Sintered NdFeB magnets
A neodymium magnet (also known as NdFeB or Neo magnet) is the most widely used type of rare-earth permanent magnet, from an alloy of neodymium, iron andboron to form the Nd2Fe14B tetragonal crystalline structure. Developed in 1982 by General Motors and Sumitomo Special Metals, neodymium magnets are the strongest type of permanent magnet commercially available. They are an essential part of a modern society and widely used in electric motors, loudspeakers and different type of sensors.
Sintered Nd-magnets are manufactured by a powder metallurgical process. The raw materials, Fe, Nd, B etc. are melted in a furnace and then cast into thin sheet by strip casting. The material is pulverized firstly by hydrogen decrepitation and then by jet milling under protetctive atmosphere. The powder is then oriented with external magnetic field and pressed into blocks or near net shape. Final properties and density are achivied in following sintering and heat treatments. The blocks are then cut to shape, surface treated against corrosion and magnetized.
As the importance of various magnetic properties differ between applications, there is large number of grades available (see table 1). The nomination of grades follow a Chinese Standard widely used in the industry. The Number after N gives the maximum energy product of the grade (in MGOe) and the letter code the maximum working temperature class of the grade. Properties given in the table are typical for each grade at the room temperature. More information, including demagnetisation curves in various temperatures, for each grade can be found in the datasheets (possibility to download). The same information is available in numerical form for magnetic modelling (request for info – e-mail).
Heavy Rare Earth Elements (HREE)
Pure Nd2Fe14B has relatively low coercivity and thus limited application temperatures. By alloying with heavy rare earth elements like Dysprosium (Dy) and Terbium (Tb) coercivity and application temperature can be increased to levels which makes it possible to use NdFeB magnets in electric motors etc. With inceasing Dy/Tb-content the coercivity increases and the remanence of the material decreases.
Grain boundary diffusion process
As the HREE Dy and Tb are relatively scarce one the goals in NdFeB R&D has been and is, to minimize the amount alloyed and still maintain the increased coercivity. Dy has been found to improve the coercivity by segregating on the grain boundaries and altering the grain boundary structure. By allowing Dy to concentrate on grain boundaries only, it is possible to achieve higher coercivity without negative effects on remanence.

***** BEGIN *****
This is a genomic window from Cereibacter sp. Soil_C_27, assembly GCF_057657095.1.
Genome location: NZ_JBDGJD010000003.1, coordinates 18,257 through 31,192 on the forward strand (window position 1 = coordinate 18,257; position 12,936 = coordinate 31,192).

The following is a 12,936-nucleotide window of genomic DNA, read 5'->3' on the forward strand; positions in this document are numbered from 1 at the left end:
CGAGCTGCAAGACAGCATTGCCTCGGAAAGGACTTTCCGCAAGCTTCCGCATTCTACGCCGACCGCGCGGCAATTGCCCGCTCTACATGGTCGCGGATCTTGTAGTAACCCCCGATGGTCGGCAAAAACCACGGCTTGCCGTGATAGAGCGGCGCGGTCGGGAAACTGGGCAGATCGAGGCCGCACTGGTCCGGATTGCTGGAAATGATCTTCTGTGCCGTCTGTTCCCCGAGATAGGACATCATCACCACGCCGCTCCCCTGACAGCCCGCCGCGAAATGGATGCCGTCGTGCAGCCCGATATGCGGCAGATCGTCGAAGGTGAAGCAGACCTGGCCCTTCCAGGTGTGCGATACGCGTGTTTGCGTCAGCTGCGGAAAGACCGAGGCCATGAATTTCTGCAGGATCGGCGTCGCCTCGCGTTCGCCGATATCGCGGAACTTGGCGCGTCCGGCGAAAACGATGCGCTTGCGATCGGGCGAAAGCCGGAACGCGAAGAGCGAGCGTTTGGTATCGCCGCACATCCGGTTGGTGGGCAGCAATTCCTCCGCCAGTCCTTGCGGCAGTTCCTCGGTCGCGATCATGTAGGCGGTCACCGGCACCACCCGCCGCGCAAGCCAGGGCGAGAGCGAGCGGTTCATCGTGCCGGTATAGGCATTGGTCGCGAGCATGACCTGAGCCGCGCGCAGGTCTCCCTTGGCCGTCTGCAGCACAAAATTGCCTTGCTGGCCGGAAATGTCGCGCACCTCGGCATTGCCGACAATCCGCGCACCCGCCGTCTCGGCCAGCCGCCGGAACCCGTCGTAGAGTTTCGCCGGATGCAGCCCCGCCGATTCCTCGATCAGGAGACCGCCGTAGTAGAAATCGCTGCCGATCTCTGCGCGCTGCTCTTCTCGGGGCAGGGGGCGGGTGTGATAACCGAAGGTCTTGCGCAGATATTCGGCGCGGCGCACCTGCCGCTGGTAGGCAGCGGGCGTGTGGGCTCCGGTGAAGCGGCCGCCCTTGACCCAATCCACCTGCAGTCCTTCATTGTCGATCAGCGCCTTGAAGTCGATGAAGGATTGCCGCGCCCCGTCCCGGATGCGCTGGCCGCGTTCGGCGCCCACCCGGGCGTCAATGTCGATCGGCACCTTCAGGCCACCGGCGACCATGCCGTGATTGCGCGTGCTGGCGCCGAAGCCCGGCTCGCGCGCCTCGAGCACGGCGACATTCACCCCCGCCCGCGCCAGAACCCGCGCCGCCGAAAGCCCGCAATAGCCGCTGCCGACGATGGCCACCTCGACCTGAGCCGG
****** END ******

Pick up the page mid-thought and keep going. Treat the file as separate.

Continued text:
HPMG has developed the grain boundary diffusion process and can offer grades with coercivity and remanence combination unattainable with traditional manufacturing process based on bulk alloying.
The typical physical properties of NdFeB are given in the table below. These values must not be understood as guaranteed, as the properties are not controlled in manufacture. NdFeB magnets are fragile and must never be used as load carrying elements in a design. Please note that the coefficient of thermal expansion is positive along the magnetizing axel and negative perpendicular to the magnetization.
As NdFeB magnets contains iron they corrode easily due to the high electrochemical activity of Nd and the high content of Iron. In low quality magnets the corrosion may happen by grain boundary corrosion, which very rapidly leads to pulverisation of the magnet and to catastrophical loss of mechanical integrity and magnetic properties. In properly manufactured magnets the process is similar to rusting – general corrosion which slowly covers the surface.
Moisture in normal atmosphere is potentially enough to cause an uncoated NdFeB magnet to show signs of corrosion. Marine environment is particularly effective at making NdFeB magnets corrode. As total magnetic failure is possible due to corrosion, an appropriate surface coating or finish is needed the protect the magnet.
There is a variety of surface finishes available, suitable for different corrosion environments and applications. Some, like passivation, are meant only to protect the surface during transport. Some, like epoxy coating, are meant to protect the magnets in demanding applications. In very difficult conditions it may be necessary to hermetically seal the magnets.
The standard coating is a triple layer plating of Nickel-Copper-Nickel (Ni-Cu-Ni). Unless requested otherwise, this Ni-Cu-Ni coating is always applied to the magnets. The Znic (Zn) coating is also wilely used due to its low cost. However, it can not be applied in the environment of pH<4 and pH>9.It should be noted that the level of protection given by any coating depends on the environment the magnet will be subjected to and how the coating is looked after. If the coating is scratched or broken, it will not offer protection from moisture.
1. The corrosion resistance of these coatings in different environment is influenced by the grade of magnets. The EH,AH grades always exhibit much higher corrosion resistance than that of N grade.
2. The corrosion resistance of these coatings in different environment is also influenced by the shape of magnets, e.g. chamfer, inner rings.